Currently available cell culture adapted strains of HAV are overly attenuated for humans, and cannot be used as an HAV vaccine because the virus does not replicate in vaccinees. The cell culture adapted HAV grows adequately in cell culture and can be used as a source of HAV antigen for killed vaccines. Since before this invention it was not possible to grow wild-type human HAV in cell culture, it was extremely difficult to introducing attenuating mutations in the virus that could lead to the development of a strain of HAV with the correct level of attenuation to be used as a vaccine candidate. One way to make an immunogenic, attenuated HAV variant would be to start with a wild-type or other highly immunogenic HAV isolate. Then one would introduce the mutations that attenuate the pathology of the virus in vivo, for example by reducing its replication rate in the tissues of the animal or changing the tropism of the virus to another organ or tissue. Unfortunately, there is at present no clear knowledge of such attenuating mutations, and so some method for identifying them is needed. That is, it is desirable to develop a system for culturing wild-type HAV, so that mutations that attenuate pathology, while preserving immunogenicity, can be introduced and investigated. The present invention provides such a system.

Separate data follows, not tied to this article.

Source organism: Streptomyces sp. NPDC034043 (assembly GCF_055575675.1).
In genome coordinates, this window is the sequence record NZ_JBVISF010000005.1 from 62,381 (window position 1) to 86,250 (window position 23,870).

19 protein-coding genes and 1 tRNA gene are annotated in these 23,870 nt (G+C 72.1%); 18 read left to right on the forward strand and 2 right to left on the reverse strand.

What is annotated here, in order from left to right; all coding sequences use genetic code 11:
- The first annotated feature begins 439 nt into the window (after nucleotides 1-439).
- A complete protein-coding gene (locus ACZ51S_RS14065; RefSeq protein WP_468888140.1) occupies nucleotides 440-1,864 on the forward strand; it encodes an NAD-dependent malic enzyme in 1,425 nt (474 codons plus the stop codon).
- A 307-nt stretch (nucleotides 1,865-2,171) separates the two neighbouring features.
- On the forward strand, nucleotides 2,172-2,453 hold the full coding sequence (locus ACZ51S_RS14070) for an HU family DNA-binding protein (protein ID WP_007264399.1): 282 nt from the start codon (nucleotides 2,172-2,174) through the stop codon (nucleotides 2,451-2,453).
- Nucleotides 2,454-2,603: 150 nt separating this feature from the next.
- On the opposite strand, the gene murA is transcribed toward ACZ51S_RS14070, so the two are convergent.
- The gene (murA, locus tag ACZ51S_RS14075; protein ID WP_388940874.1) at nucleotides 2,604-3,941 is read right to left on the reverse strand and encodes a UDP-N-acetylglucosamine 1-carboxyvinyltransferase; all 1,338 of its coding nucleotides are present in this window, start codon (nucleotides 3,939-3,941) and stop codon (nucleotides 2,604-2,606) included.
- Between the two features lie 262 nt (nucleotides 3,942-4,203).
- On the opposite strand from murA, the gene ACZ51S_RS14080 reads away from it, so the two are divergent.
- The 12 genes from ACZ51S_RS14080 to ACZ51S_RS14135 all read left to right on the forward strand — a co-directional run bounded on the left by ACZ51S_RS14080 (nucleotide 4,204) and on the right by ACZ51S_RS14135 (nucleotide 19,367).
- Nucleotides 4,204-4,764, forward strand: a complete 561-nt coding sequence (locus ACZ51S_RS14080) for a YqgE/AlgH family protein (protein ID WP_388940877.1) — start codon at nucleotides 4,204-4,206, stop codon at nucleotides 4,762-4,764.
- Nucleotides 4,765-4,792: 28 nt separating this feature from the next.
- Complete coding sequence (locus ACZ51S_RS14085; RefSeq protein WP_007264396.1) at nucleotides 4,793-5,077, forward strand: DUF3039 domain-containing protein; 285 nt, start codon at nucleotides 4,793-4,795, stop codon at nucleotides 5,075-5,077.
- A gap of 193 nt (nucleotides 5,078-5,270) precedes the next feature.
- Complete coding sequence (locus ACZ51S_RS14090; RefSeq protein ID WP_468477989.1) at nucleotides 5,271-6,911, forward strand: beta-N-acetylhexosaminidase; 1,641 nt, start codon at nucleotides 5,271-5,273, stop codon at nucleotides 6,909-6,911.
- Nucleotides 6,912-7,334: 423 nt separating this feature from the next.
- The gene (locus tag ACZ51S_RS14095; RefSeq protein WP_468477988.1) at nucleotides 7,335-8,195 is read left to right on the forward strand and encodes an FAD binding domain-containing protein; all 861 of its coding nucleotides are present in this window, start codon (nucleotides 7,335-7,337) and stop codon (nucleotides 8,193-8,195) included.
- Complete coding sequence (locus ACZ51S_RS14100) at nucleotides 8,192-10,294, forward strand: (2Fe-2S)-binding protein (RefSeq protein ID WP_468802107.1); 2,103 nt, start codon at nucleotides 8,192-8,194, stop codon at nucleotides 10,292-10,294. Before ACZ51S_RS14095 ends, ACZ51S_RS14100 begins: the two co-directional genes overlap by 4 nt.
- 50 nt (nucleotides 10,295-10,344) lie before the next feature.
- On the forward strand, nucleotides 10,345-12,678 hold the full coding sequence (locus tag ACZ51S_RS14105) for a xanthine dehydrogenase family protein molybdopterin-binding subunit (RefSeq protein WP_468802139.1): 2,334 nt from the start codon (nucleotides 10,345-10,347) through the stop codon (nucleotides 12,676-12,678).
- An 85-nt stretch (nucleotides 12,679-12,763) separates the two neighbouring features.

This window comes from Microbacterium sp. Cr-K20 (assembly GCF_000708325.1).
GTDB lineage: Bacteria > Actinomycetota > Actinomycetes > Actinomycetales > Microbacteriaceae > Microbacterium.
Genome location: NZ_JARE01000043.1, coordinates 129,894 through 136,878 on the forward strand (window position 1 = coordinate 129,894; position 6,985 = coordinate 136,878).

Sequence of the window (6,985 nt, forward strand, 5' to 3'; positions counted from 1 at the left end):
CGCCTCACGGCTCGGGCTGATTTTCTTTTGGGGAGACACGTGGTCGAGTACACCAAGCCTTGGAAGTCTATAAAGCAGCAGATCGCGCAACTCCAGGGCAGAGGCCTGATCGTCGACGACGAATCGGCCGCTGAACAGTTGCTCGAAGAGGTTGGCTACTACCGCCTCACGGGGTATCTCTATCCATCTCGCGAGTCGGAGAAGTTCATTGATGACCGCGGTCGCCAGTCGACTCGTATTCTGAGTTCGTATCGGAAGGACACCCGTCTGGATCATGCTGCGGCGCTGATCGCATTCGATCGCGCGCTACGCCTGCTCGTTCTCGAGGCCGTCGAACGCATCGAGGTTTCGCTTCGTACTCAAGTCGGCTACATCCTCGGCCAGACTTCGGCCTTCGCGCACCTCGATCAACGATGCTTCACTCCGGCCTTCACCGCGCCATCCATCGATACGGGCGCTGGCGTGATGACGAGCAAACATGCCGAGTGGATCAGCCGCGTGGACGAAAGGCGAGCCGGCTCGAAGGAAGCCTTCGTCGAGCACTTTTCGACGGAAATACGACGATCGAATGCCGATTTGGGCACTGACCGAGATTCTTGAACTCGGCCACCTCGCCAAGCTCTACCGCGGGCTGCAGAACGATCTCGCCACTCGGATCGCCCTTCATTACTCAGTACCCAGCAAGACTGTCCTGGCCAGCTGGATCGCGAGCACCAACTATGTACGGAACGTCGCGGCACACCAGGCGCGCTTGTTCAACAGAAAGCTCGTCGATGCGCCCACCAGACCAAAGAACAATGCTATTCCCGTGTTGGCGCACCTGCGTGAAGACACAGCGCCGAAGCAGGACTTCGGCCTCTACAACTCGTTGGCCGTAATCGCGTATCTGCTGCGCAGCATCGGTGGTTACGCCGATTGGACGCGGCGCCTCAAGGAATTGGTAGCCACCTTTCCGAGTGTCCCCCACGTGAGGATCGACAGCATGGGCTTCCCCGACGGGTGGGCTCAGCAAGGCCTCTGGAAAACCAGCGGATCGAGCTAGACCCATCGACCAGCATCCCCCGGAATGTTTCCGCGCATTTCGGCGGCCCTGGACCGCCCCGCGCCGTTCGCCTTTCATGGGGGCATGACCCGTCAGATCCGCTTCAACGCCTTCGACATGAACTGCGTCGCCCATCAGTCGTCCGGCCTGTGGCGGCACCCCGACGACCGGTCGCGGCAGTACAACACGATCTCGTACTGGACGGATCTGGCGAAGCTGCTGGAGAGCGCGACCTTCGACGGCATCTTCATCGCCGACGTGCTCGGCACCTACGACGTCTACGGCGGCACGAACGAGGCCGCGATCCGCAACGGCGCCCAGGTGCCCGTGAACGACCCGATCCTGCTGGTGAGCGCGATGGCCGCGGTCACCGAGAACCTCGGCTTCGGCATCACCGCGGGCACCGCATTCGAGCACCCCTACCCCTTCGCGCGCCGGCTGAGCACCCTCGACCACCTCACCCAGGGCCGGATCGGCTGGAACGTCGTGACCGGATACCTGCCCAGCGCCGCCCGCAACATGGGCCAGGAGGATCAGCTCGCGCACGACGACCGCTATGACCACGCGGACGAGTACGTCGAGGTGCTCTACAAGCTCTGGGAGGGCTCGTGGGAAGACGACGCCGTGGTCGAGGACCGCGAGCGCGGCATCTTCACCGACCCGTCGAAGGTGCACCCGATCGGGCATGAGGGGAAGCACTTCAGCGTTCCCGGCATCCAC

Furthermore, it has generally been the case that cell lines that are more "permissive" for growth of lesser attenuated strains provide for even faster growth of more attenuated strains. For example, MRC5 cells, the cell line licensed for production of present HAV vaccines, are considered to be a moderately permissive cell line. On the other hand, BS-C-1 cells are considered to be a more permissive cell line. The titer of attenuated HAV viruses that can be obtained is typically from 0.5 to 1 log unit higher in BS-C-1 cells than in MRC5 cells (50). Therefore, we consider that a cell line that supports growth of wild-type HAV, which should constitute a most permissive cell line, will be of great value as a cell line for production of HAV vaccines by allowing growth of the vaccine strain to very high titer. Indeed, the cured cell lines described herein support attenuated HAV titers at least as high as 107 per TCID50/ml (FIG. 5). Most importantly, the cell lines of the present invention support growth of HAV without accumulation of mutations during the culturing. Titers of wt HAV typically reach at least 105 TCID50 after 16 days in culture in the cured cell lines of the invention and furthermore, these titers are reached without the accumulation of mutations in the viral genome. Accumulation of mutations during culture as is typical for cell lines presently used to grow HAV in culture may overly attenuate a virus as to replication in human, rendering the virus useless as a live vaccine.